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Need endorphins-by-proxy? Join top Californian skiers in Blizzard, via adventure films you can stream at home

The FT is reporting on the many ways the pandemic has affected the legal sector, from the move to virtual court hearings to plans to furlough staff and cut or freeze pay — and the longer-term implications of such moves.

As the sector prepares to be inundated with litigation queries resulting from the crisis, we have covered the complications surrounding accountability. We also looked at the legal action companies face if they fail to protect employees from the spread of Covid-19 once lockdowns ease.

The following stories are taken from our Full Disclosure newsletter, sent to FT subscribers in the industry each week, sharing what has been most popular with legal readers on

Legal sector subscribers to the FT have been reading stories about data security negligence, how US courts may decide when citizens next get a haircut, and the various litigation battles emerging from the crisis.

This week Full Disclosure is delving into one of the biggest questions to emerge from the coronavirus pandemic. How will the world manage the impending deluge in litigation — and who should pay?

Battles are already being waged between small restaurants and insurers unwilling to pay for business losses and cruise ship operators are being accused of negligence. Far more are to come.

With a rush of claims set to overwhelm already gridlocked courts and litigation only serving to heap on more financial pain, is there a better answer? A compensation fund like those set up after the 9/11 terror attacks or Hurricane Katrina is one idea. Policyholders should take heed — this crisis is going nowhere fast.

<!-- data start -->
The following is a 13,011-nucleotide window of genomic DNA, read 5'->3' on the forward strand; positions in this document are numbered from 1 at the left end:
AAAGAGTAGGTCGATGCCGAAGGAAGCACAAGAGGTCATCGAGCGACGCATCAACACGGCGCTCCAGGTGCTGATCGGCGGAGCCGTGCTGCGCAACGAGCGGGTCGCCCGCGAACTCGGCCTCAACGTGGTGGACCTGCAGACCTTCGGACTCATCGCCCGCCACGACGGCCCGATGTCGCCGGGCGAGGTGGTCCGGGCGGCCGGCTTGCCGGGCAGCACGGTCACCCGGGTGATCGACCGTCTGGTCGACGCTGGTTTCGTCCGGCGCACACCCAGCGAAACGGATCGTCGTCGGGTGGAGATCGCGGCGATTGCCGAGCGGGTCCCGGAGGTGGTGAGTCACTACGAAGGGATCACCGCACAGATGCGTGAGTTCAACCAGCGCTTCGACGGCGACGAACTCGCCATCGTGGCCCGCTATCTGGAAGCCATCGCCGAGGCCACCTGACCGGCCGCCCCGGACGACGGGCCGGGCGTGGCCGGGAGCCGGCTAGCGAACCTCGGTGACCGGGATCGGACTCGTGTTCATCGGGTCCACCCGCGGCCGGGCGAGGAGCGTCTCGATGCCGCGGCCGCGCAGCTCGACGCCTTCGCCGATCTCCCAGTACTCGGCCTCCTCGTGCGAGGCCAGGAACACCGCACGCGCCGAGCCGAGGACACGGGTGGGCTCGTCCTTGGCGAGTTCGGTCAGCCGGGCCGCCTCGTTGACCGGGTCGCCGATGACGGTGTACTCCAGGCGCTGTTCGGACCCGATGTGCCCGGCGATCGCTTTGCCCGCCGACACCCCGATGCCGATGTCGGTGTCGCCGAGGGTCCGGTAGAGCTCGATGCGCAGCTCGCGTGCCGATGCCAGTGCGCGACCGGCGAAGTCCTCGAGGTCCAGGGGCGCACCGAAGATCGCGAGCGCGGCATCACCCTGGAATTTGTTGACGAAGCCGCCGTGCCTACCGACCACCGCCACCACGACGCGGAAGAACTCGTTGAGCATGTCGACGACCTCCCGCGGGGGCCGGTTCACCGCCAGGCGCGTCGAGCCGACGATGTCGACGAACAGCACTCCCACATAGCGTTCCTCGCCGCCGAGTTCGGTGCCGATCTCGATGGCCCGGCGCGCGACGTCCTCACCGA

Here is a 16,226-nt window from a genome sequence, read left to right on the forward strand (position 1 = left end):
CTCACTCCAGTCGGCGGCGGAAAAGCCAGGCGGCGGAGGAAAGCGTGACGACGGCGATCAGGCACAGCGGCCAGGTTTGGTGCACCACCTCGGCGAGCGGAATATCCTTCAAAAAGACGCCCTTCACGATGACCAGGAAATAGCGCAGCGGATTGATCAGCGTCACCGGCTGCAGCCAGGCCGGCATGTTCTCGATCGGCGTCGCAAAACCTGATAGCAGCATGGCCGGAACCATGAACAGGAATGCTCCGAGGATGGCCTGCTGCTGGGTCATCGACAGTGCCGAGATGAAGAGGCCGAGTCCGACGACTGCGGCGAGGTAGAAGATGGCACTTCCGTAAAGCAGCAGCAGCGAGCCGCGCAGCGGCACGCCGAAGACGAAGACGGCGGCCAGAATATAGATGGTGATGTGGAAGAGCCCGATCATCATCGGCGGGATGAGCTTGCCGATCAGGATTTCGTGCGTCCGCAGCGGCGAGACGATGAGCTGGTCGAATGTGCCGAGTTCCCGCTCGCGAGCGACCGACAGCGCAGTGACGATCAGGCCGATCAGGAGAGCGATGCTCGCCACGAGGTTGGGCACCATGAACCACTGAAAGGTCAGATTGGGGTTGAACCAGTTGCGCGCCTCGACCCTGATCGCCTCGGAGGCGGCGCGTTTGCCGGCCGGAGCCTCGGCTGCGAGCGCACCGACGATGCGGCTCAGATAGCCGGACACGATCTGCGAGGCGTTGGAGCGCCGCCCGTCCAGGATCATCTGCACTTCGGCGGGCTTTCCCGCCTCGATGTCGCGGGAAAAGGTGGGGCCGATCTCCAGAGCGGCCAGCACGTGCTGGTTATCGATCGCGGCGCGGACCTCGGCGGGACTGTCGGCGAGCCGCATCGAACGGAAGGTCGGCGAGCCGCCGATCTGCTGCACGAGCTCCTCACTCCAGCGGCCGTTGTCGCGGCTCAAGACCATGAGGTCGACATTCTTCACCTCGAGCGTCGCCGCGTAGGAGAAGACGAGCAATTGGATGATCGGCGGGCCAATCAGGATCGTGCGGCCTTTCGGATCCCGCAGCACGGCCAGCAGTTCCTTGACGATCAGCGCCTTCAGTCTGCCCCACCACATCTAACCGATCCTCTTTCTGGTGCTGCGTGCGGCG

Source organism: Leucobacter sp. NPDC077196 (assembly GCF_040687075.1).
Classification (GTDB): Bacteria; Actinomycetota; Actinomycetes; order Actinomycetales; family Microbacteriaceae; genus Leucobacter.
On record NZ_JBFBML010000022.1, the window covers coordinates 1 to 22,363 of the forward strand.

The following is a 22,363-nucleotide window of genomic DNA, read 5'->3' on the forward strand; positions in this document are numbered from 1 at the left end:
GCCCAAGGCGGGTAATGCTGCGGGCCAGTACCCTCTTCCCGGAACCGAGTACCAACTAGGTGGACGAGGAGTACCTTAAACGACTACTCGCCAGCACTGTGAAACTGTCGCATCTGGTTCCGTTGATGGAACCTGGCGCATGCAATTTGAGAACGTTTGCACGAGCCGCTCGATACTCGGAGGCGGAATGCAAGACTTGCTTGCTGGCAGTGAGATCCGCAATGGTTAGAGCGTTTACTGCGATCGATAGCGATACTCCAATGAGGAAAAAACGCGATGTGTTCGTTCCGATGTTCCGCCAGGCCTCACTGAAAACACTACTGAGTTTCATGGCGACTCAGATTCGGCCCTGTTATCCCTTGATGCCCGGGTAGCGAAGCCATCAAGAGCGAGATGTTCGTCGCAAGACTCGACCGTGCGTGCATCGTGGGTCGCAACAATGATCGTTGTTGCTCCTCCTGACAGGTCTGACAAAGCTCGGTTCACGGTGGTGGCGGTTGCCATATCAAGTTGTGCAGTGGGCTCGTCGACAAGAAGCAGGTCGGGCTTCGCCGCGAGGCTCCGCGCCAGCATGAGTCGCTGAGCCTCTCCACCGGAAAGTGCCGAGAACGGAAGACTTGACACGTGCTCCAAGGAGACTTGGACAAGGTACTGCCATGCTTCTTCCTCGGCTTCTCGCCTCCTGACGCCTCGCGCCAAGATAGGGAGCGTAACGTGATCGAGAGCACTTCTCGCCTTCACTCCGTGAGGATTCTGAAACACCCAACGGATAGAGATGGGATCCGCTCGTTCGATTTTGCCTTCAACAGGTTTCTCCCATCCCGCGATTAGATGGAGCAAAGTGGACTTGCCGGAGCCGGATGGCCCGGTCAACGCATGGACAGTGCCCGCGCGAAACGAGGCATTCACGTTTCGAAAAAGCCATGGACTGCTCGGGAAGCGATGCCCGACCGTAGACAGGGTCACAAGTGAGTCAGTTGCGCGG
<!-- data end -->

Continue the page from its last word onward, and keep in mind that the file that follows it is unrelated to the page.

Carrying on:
Last call for your hackathon ideas. The deadline to enter problems that need solving in the wake of coronavirus or join a team to solve them is May 17. Do get in touch too with your thoughts about returning to your workplaces. What is your firm doing to prepare when the lockdown eases, and how comfortable do you feel? Let me know @katebeioley_FT.

Lawyers warn employers could face legal claims after lockdown eases

Members of staff working between two-metre wide designated work stations on a car assembly line at the Vauxhall car factory during preparedness tests and redesign ahead of re-opening following the COVID-19 outbreak. Located in Ellesmere Port, Wirral, the factory opened in 1962 and currently employs around 1100 workers. It ceased production on 17 March 2020 and will only resume work upon the advice of the UK Government, which will involve stringent physical distancing measures being in place across the site. (Photo by Colin McPherson/Corbis via Getty Images)
© Colin McPherson/Corbis/Getty Images

The eventual easing of lockdown will bring a gamut of legal questions for employers, who face negligence and constructive dismissal claims if they do not stick to government guidelines to keep workers safe.

“One senior union official said he was expecting a wave of legal actions where rogue employers failed to maintain appropriate workplaces while coronavirus remains a threat.”

Data security flaw exposes thousands of legal documents

Data centre
© Erik Isakson/Getty

A data security flaw has left more than 10,000 legal documents containing sensitive details of commercial property owners unsecured for years in an online database, potentially affecting almost 200 law firms.